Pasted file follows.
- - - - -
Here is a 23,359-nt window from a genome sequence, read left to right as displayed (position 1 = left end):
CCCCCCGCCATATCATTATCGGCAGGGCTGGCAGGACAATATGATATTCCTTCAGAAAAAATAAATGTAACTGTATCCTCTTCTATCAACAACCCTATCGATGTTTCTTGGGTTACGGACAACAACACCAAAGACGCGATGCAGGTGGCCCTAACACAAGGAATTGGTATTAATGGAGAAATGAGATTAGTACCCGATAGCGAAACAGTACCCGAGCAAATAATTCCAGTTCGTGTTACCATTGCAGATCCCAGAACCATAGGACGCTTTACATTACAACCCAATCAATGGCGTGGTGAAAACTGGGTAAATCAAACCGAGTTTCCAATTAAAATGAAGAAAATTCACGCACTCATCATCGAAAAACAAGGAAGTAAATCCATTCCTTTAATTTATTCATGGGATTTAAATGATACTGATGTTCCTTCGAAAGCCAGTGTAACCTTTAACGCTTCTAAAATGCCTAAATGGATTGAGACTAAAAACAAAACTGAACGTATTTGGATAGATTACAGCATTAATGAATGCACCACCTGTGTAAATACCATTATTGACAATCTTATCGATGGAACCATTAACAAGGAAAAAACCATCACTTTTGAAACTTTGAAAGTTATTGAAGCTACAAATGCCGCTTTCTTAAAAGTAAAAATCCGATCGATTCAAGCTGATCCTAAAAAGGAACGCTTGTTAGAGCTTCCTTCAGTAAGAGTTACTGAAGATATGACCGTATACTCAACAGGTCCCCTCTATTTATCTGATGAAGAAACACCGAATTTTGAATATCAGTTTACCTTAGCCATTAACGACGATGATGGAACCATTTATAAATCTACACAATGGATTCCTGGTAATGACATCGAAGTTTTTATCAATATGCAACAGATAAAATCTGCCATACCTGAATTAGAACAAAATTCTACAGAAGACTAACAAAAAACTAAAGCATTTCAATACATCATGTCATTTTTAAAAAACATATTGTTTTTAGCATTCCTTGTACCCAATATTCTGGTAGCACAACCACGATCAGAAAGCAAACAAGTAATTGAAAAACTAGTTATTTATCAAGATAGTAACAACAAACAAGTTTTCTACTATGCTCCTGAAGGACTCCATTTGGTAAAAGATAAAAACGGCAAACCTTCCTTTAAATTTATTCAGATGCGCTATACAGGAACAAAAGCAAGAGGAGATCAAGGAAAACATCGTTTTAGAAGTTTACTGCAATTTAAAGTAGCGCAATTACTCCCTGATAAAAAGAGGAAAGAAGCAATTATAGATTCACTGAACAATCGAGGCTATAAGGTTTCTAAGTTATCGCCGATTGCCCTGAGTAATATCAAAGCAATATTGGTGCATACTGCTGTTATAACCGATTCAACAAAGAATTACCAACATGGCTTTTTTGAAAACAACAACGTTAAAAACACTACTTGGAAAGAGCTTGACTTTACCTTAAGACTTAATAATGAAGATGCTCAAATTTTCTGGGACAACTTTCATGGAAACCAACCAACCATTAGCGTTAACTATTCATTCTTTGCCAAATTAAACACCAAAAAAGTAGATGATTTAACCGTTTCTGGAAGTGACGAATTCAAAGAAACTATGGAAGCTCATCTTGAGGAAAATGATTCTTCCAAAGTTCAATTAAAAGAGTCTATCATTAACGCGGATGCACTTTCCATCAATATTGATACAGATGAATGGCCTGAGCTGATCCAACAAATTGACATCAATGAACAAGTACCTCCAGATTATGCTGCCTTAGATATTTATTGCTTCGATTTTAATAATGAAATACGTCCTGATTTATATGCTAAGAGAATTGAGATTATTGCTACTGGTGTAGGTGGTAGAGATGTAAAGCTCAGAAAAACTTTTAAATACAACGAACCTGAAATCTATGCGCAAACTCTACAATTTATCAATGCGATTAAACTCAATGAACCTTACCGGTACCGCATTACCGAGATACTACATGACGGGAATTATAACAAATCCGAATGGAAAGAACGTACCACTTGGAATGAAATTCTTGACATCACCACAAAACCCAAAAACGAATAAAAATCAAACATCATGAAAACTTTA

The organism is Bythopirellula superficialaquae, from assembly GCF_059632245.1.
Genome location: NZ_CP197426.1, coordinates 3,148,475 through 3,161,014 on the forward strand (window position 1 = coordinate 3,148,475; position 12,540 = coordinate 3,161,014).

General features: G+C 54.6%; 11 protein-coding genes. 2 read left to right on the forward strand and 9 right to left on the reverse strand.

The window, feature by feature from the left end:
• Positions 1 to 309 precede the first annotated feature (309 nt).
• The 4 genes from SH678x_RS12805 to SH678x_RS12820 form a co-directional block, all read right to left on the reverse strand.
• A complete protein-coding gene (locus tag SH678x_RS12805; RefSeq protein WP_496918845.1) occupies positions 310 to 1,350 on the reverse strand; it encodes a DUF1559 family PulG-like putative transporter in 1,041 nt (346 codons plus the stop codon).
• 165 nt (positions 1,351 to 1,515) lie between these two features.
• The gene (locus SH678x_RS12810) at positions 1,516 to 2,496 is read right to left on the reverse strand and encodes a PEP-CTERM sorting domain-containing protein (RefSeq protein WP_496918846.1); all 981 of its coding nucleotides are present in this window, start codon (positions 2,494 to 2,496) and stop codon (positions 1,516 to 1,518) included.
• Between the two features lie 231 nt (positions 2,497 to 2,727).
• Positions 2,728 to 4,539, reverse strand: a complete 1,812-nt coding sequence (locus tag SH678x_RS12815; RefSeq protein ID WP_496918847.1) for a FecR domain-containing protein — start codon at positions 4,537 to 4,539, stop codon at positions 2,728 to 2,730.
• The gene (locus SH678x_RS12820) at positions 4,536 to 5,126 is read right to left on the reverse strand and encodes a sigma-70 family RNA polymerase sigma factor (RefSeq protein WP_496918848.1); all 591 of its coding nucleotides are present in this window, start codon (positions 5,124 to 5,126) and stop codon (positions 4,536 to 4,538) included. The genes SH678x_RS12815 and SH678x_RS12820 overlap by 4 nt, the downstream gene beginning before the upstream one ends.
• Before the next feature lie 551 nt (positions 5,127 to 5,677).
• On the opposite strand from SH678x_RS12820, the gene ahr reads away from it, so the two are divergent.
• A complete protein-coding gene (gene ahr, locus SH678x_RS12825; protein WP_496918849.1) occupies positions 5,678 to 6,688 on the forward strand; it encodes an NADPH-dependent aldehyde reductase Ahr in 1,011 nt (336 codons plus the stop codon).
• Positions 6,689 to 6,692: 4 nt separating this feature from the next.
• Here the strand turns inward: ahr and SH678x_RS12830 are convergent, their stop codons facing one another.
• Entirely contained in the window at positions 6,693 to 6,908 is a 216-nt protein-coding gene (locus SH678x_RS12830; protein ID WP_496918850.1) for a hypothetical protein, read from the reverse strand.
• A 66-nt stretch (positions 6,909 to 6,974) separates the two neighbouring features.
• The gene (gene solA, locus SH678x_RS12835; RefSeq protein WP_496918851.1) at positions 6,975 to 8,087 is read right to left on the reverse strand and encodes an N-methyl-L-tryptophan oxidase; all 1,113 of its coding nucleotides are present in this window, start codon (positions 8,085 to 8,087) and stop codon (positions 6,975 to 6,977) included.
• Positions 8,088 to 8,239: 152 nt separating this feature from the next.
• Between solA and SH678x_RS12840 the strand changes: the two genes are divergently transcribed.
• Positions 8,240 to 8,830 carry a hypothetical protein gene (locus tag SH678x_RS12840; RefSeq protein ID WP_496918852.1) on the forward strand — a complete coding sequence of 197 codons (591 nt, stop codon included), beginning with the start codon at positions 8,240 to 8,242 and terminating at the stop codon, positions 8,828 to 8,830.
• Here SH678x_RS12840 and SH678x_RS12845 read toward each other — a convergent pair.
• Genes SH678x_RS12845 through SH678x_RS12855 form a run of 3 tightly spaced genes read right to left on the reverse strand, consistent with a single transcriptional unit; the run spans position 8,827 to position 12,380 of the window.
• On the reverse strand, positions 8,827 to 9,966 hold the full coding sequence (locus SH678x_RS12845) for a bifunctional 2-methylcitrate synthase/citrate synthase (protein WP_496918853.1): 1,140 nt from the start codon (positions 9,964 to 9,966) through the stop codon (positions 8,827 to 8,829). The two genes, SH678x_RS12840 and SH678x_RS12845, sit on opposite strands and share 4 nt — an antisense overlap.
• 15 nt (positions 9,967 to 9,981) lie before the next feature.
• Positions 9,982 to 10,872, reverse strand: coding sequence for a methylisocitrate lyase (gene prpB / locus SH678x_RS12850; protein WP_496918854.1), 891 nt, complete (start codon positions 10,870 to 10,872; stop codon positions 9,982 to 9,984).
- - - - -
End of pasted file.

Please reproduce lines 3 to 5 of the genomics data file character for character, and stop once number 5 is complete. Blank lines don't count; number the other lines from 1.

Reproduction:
The organism is Bythopirellula superficialaquae, from assembly GCF_059632245.1.
Genome location: NZ_CP197426.1, coordinates 3,148,475 through 3,161,014 on the forward strand (window position 1 = coordinate 3,148,475; position 12,540 = coordinate 3,161,014).

General features: G+C 54.6%; 11 protein-coding genes. 2 read left to right on the forward strand and 9 right to left on the reverse strand.